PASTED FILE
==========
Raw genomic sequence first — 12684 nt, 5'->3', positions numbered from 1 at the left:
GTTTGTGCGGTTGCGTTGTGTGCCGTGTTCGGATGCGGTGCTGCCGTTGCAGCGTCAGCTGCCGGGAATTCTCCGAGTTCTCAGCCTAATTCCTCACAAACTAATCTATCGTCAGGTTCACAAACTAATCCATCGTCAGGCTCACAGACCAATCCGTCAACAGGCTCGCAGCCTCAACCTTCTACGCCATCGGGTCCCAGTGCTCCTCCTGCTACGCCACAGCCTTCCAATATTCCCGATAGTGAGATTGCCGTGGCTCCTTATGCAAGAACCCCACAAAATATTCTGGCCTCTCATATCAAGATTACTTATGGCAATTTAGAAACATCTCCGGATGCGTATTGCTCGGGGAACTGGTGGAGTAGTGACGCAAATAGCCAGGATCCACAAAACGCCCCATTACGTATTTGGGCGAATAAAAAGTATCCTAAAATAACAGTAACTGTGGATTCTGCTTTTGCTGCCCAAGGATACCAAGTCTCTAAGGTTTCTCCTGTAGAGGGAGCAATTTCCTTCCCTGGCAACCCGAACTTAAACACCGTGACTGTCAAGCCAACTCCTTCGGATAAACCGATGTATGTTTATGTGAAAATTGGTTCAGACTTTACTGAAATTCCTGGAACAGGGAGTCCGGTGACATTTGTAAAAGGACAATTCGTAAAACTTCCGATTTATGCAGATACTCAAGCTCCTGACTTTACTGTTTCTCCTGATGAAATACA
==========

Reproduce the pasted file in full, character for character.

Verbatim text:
Raw genomic sequence first — 12684 nt, 5'->3', positions numbered from 1 at the left:
GTTTGTGCGGTTGCGTTGTGTGCCGTGTTCGGATGCGGTGCTGCCGTTGCAGCGTCAGCTGCCGGGAATTCTCCGAGTTCTCAGCCTAATTCCTCACAAACTAATCTATCGTCAGGTTCACAAACTAATCCATCGTCAGGCTCACAGACCAATCCGTCAACAGGCTCGCAGCCTCAACCTTCTACGCCATCGGGTCCCAGTGCTCCTCCTGCTACGCCACAGCCTTCCAATATTCCCGATAGTGAGATTGCCGTGGCTCCTTATGCAAGAACCCCACAAAATATTCTGGCCTCTCATATCAAGATTACTTATGGCAATTTAGAAACATCTCCGGATGCGTATTGCTCGGGGAACTGGTGGAGTAGTGACGCAAATAGCCAGGATCCACAAAACGCCCCATTACGTATTTGGGCGAATAAAAAGTATCCTAAAATAACAGTAACTGTGGATTCTGCTTTTGCTGCCCAAGGATACCAAGTCTCTAAGGTTTCTCCTGTAGAGGGAGCAATTTCCTTCCCTGGCAACCCGAACTTAAACACCGTGACTGTCAAGCCAACTCCTTCGGATAAACCGATGTATGTTTATGTGAAAATTGGTTCAGACTTTACTGAAATTCCTGGAACAGGGAGTCCGGTGACATTTGTAAAAGGACAATTCGTAAAACTTCCGATTTATGCAGATACTCAAGCTCCTGACTTTACTGTTTCTCCTGATGAAATACA